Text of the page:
I've never been one to read these early release chapters because they tend to make me unnecessarily worked up (as I'm sure they're intended to do) and then I just get depressed about having to wait for the rest. But for those of you who need your fix of Weeks, Orbit has released the first two chapters of book three of the Lightbringer series, The Broken Eye.
If you haven't read The Black Prism or The Blinding Knife, doooo nooooooottt click this link, there be spoilers ahoy! Instead, reprimand yourself for not reading them immediately upon their release and rectify immediately.
Thursday, October 24, 2013
The premise of Steelheart really doesn't sit with what I usually like in a book and I discovered this when I tried explaining it to a non-fantasy/sci-fi reader.
"It's set on Earth, where this weird star has appeared in the sky and given some people super powers, like the ability to turn everything into steel or make it night all the time. But everyone who gets these powers are really awful people, or the powers turn them awful (we don't know yet) and so the world is being run by tyrannical super villians. The story is about a group of normal people who are trying to take down the villains, including the most powerful, Steelheart."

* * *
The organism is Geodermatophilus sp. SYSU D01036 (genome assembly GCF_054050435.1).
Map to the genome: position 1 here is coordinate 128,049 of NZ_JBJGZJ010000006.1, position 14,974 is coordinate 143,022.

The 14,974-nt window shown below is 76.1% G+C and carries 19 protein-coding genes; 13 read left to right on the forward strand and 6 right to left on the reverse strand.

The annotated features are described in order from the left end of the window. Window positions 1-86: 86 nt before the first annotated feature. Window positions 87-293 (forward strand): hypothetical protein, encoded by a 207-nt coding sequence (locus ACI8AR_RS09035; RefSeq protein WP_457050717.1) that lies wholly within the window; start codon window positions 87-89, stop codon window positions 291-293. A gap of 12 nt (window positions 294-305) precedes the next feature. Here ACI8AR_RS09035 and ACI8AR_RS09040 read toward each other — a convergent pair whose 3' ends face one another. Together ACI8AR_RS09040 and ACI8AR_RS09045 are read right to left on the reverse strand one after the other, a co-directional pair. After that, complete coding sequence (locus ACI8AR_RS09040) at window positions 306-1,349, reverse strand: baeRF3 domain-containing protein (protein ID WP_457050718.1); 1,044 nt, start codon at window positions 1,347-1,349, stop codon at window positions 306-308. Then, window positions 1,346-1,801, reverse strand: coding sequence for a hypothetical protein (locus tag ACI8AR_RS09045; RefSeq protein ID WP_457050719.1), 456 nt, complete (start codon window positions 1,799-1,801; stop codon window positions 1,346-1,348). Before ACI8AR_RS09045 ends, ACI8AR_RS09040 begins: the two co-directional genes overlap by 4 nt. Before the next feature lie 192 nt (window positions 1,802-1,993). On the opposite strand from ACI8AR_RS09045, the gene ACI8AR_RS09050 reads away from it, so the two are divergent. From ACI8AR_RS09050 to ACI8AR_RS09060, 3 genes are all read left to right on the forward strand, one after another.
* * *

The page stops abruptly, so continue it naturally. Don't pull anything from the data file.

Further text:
Not only does it sound like the corniest sci-fi trope that you could think of, it also sound suspiciously like Sanderson's previous novel, The Final Empire. Nevertheless, Sanderson's previous record of sensational writing and post-apocalyptic power struggles with the divine yet evil always has back for more.
I enjoyed Steelheart, but I would have to say it is my least favourite Sanderson novel so far. Previously this was Alloy of Law, which was only saved because it belonged to the Mistborn universe; I think I just have a beef with anything that moves into more sci-fi and modern day territory. Give me a traditional swords and sorcery fantasy any day.
The world-building and plot of Steelheart felt a lot shallower compared to previous works, due mostly of course to the relatively shorter length of the book and the fact that it was set on Earth. For the very first time in a Sanderson novel I felt myself becoming dissatisfied, or even bored halfway through. Things do get a little predictable in there.
Without giving anything away, it is the final chapters that really make up for the rest of the book, where Sanderson appears in all his shining glory to not only prove he had us fooled the whole time (as always) but to finally give us the meatiness we were craving.
Because of those final chapters alone I am now eagerly anticipating (Let's not kid ourselves, I was always going to throw any other book across the room as soon as a Sanderson appeared) to release of the sequel, Firefight, apparently in Fall 2014. But first, I want me some Words of Radiance!